Powered by the kind of brewing resentment that could only have been fueled by hundreds of moronic, babbling responses to, “Who do you know here?”, the folks at university newspapers nationwide consistently provide ridiculous commentaries on those who wield the power that is the black sharpie. In this case, however, “The Dartmouth” appears to provide coverage that is not unjustly slanted against the Greek system by discussing Andrew Lohse’s leaked book proposal, one that chronicles his time as an SAE at Dartmouth and the hazing and drug use he encountered.
The first thing I learned from his proposal is that attending an Ivy League college teaches you how to utilize big words in a completely unnecessary context.
“Not long ago, I was a coke-addled elitist Dartmouth College fratboy watching my life slip away from me on a tide of cheap beer, vomit, and Jim Beam. I got so impossibly far from my humble, conservative middle-class upbringing that a nihilistic alter-ego seemingly overtook who I had been before. I could not stop my identity’s disintegration-instead, I saw its dissolution as a parable of my generation nearing the end of the world.”
Hear that, folks? He’s not messing around. He’s apparently seeking redemption, not through time on his knees in church nor on a couch with a shrink, but rather by dragging the names of his friends through the mud in the national media, and surely only coincidentally making a tidy profit for himself.
Really, having followed this story since well before it was covered nationally, the most remarkable fact is not the drug use or his tales of pledgeship, but rather that both this man and the original whistleblower were able to go through rush and pledgeship next to the other brothers and then engage in this behavior. If, as a member of an organization, you feel concerned about drug use or hazing, it is your responsibility to speak directly with those involved and try to better both that person as an individual and the group as a whole rather than to silently cultivate an attitude of moral superiority.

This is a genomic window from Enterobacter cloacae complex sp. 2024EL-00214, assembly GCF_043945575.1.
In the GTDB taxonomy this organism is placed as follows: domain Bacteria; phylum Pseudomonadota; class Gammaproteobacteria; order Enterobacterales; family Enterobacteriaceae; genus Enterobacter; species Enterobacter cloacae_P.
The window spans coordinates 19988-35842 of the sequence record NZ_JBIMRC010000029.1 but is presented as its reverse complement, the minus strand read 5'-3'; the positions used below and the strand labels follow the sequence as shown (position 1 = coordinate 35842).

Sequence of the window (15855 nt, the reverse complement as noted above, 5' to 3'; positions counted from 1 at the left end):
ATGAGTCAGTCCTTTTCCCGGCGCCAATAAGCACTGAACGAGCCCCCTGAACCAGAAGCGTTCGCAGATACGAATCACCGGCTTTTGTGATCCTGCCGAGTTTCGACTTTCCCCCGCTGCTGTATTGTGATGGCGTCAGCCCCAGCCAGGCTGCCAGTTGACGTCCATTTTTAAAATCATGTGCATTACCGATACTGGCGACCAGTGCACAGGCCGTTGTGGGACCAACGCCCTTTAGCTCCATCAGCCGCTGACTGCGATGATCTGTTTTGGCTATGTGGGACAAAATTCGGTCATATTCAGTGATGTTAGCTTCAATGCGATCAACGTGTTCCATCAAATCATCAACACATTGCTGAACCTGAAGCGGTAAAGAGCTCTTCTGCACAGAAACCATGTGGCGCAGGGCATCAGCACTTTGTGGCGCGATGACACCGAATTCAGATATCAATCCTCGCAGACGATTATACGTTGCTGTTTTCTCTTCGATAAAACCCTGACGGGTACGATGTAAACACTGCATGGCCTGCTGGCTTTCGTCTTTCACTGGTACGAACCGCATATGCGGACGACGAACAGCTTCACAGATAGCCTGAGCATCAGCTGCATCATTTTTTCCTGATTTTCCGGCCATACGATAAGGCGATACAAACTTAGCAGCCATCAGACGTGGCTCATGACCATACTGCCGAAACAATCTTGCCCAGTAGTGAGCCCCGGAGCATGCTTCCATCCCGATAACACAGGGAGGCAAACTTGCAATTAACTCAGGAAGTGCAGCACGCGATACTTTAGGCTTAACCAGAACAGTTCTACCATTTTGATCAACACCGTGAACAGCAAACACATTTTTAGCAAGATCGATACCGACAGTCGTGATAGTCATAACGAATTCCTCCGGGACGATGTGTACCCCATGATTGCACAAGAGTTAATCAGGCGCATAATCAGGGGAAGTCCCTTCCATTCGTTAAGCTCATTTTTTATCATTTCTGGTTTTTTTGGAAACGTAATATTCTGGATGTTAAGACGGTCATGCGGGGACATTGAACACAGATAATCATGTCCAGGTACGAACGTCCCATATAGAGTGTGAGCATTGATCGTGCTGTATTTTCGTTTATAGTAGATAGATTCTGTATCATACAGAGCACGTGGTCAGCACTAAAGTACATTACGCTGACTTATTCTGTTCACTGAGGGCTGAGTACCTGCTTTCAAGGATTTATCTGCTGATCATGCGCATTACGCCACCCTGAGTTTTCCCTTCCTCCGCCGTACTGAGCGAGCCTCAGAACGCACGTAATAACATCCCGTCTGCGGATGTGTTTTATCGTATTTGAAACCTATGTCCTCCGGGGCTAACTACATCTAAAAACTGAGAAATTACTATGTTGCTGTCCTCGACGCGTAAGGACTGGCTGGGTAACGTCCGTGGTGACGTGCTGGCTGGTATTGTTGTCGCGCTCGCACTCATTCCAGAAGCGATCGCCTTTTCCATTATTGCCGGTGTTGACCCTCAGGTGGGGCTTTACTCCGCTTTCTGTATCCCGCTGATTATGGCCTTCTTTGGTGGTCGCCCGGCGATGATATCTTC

I could rant on the subject forever, but I think any accusations of this man’s delusions of grandeur that I could make pale in comparison to his own book proposal in which he compares his work to BOTH Catcher in the Rye and I Hope They Serve Beer in Hell. Also, his pledgemaster named him Regina, after Regina George, which I think pretty accurately describes him early on as, for lack of better description, a gossipy little bitch. I sincerely doubt anyone with an eigth grade level of critical reading skill will take away his message of a man subject to “victimization by the cognitive dissonance of older Dartmouth boys’ trickery.” He actually sounds like a tolerable human being in his stories of being so intoxicated that his pretension was too much to handle, which I suspect is why he felt such a pressure from his brothers to partake.
Check out his proposal if you’re looking for the kind of casual afternoon read that will take about an hour of your time and cause your soul to rot a little bit. There are a couple laughs which are always unintentional on the part of the author, such as his description of being marched back to the house on bid night and meeting a gentleman described as having two day stubble and the stump of a fat cigar in his teeth who said only, “Greetings, Whaleshit.” I can only hope his final draft manages to be less obvious about the other players in his story, who won’t see a dime of the proceeds.